Category Archives: Education

Education in India, School is a Scandal

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It has become imperative to talk about the education system.

It is too old fashioned to talk about education system.

The bare fact is that education in India now is nonviable.  So we simply maintain the education system. Maintaining the system requires periodical overhaul as the system has the callous habit of biting every now and then.

The teaching mechanism (it is a mechanism not because of the its programmatic condition but also because it is mechanical) weighs everything by the self-sustenance coin. Whatever happens the show must go on.

A very large part of what happens in schools, colleges, universitites, research establishments is pure ‘time pass’. No body who goes through this machine emerge any better because of it, but despite it, thankfully.

A very very large part of the books meant to be studied in our state, central and international schools are optical illusion.

A large part of the professional education in their books, lab work, practical work, apprenticeship – in every detail – in our medical colleges, engineering colleges, MBA etc are totally maya.

Out there on the street if you dont know how to use ma-behen gali you can hardly cross the street, and here in the schools we learn pious diction!

Out there on the street there are rapes taking place, we dont discuss it anywhere.

Out there in the homes, drunk father abuses the daughter for clinging to the mother whom he is berating for refusing to part with her daily wages, and here we ask the girl if she has finished her homework.

Out in there, the society tells the callow youth to join the electioneering and earn a bottle for the night, and here we ask the boy to learn about Renaissance.

Out there the government snatches away the small piece of family land for industrial estate, and here we ask the children to do a project on local governance.

Out there in the courts everyone with grave ernestness utters pre-determined lines to produce a prescribed verdict, and here we ask the child to learn duties of the citizen.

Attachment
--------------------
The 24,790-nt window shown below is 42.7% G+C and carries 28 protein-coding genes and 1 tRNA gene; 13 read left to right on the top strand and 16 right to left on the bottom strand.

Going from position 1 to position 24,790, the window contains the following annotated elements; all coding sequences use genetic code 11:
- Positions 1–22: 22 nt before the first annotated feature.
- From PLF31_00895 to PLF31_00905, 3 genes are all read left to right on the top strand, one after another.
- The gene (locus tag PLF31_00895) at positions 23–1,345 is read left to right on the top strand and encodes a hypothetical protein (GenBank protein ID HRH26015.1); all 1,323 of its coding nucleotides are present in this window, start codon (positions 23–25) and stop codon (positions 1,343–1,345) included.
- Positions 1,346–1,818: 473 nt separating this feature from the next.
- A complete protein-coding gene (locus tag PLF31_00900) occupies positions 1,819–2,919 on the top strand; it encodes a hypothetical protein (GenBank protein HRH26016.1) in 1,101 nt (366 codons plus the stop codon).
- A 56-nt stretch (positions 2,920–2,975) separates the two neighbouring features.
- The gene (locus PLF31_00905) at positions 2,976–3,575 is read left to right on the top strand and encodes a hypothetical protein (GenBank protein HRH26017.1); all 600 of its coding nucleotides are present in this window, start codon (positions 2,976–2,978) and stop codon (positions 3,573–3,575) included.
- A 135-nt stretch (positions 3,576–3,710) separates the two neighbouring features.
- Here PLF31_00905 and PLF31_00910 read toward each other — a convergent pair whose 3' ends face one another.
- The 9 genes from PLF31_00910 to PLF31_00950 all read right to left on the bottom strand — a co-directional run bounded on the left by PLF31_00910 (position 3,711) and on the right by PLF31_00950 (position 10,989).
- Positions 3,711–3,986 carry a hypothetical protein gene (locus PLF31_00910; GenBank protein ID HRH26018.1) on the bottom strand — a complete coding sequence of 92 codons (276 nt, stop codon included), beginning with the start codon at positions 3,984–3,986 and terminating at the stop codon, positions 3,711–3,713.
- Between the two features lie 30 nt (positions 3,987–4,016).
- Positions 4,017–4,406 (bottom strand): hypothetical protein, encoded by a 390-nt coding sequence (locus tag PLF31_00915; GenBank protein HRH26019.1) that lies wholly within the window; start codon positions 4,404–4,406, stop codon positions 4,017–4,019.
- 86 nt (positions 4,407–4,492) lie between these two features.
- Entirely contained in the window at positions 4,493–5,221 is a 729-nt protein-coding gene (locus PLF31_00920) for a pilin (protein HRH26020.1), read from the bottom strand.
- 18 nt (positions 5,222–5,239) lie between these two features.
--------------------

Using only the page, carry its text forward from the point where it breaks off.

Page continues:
Which course in which level of our education teaches us how to survive the corrupt revenue office, the devilish netas, the adulterated food products, the profeeteering in hospitals, the doubly-lying ‘factual’ reports…. Where do our children go to learn to deal with a system that toils day & night to produce ever greater misery for the common people?

Every soul associated with education in India – from the education ministers to administrators, management, textbook writers, teachers, clerks, students – know that they deal with two distinct spheres daily. As they enter the ‘education sphere’ – the campus, the classroom… – there is this world of hallowed ideas. You step out of the class, the textbook, the building, and you can completely ignore everything said and heard in there.

Given this conditions, how do I place any trust in what I read? How does it matter how I writer what I write? How does it matter how I get my grades? Passing, marks, degree, everything has lost any meaning. Because, education is completely irrelevant now. It is a holding area.

What I experience in the society and what I learn in the book seem to lye on either sides of the mirror.

There in the texts only the sacred speaks. Here back home, there is nothing akin to it.

I go to the class and be one person. I come out of it and be another.

Schizophrenia.

School, ah, it is a scandal.

Freedom Writers – Inspiring tale about education

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from: freedomwritersfoundation.org

from: freedomwritersfoundation.org

I saw this film “Freedom Writers” the other day without knowing anything about the freedom writers experiment. When I saw in the titles that it is based on a true story, it blew me. So I checked out and read about them. Now where I teach, I have begun in a very small way experimenting in my teaching. I mean, I have begun to change my role as a teacher. I was inspired by this story. Let me quote from their website.